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FDRA to co-host footwear investment forum in Nicaragua
Nicaragua will be showcasing why it has become an attractive and increasingly competitive footwear production platform during its upcoming investment forum titled Nicaragua, The Right Step!
Footwear manufacturers, international footwear brands, industry associations, retailers and industry consultants are expected to attend the event, representing countries such as the U.S., Dominican Republic, Brazil, Venezuela, Central America and Japan.
Renowned international speakers include Matt Priest, President of FDRA; Mike Jeppesen, President of Global Operations Group; David Spooner, Principal Negotiator for DR-CAFTA in his role as Textile & Apparel Negotiator and Transition Coordinator in the Office of the US Trade Representative (USTR); Mike Todaro, Managing Director of American Apparel Producers’ Network (AAPN); Clay Jenkins, Senior Vice-President of Global Sourcing, Compliance & New Business Development of Brown Shoe Company; and Leandro Winter, Director of Tecshoes Latinoamérica S.A.
The program will feature an overview of the international footwear market, industry trends, commercial footwear rules and market access, as well as Nicaragua’s main advantages for investments in this industry, which include a favorable business climate, competitive cost structure, preferential access to international markets, pro-business legal framework and its high levels of personal safety.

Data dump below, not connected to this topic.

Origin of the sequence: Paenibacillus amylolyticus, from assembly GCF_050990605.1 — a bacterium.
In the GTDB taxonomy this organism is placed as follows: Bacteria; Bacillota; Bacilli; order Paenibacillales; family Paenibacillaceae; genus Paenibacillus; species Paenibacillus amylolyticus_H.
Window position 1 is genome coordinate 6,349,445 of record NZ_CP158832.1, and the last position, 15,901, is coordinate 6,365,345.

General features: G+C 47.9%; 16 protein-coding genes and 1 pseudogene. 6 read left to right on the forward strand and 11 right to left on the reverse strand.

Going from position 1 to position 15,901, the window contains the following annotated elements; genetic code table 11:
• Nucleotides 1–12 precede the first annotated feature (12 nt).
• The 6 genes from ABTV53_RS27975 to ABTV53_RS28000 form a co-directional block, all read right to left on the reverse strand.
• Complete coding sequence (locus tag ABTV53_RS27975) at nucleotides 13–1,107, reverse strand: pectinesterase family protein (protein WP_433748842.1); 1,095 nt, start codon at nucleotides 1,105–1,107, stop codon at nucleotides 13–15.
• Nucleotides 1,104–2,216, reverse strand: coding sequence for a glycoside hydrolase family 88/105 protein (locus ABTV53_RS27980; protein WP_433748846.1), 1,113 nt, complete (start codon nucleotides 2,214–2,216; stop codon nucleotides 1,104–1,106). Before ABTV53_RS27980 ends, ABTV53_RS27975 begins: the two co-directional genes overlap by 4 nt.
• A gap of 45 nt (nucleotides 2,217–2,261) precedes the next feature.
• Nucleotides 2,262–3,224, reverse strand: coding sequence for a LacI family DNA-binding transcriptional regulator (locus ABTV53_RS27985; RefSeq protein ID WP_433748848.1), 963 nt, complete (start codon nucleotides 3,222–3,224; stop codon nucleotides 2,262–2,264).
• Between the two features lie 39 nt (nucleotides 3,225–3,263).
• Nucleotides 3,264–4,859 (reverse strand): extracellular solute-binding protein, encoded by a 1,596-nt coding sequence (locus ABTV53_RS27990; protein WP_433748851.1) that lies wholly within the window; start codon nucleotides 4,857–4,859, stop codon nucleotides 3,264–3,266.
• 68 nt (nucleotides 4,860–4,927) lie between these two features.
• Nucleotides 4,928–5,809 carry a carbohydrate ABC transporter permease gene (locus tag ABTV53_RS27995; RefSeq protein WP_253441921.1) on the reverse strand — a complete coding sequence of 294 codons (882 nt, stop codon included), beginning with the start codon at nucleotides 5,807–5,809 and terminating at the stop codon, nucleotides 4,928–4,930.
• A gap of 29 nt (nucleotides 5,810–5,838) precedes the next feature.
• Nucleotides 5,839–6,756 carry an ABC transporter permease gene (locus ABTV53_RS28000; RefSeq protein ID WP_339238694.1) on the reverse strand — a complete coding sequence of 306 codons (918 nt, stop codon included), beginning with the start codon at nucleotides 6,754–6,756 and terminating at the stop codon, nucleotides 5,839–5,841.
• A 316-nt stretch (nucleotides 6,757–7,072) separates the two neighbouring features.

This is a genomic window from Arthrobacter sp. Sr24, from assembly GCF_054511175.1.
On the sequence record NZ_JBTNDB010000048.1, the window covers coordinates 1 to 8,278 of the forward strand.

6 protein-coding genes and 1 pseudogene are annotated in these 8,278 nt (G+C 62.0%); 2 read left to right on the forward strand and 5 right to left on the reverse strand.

The program also includes site visits to international footwear manufacturing companies operating successfully in Nicaragua, during which participants will be able to witness their world-class facilities and learn about their experience investing in the country.
The Footwear Distributors and Retailers of America (FDRA), in its recently published 2012 Annual Footwear Sourcing Forecast, showcased Nicaragua as a “rising star” with great potential to increase its footwear exports to the U.S. In this forecast the U.S. is advised to restructure its sourcing strategies and options due to China’s increasing prices, shortages in labor and increased compliance costs, and to “keep an eye on Cambodia, Bangladesh and Nicaragua”.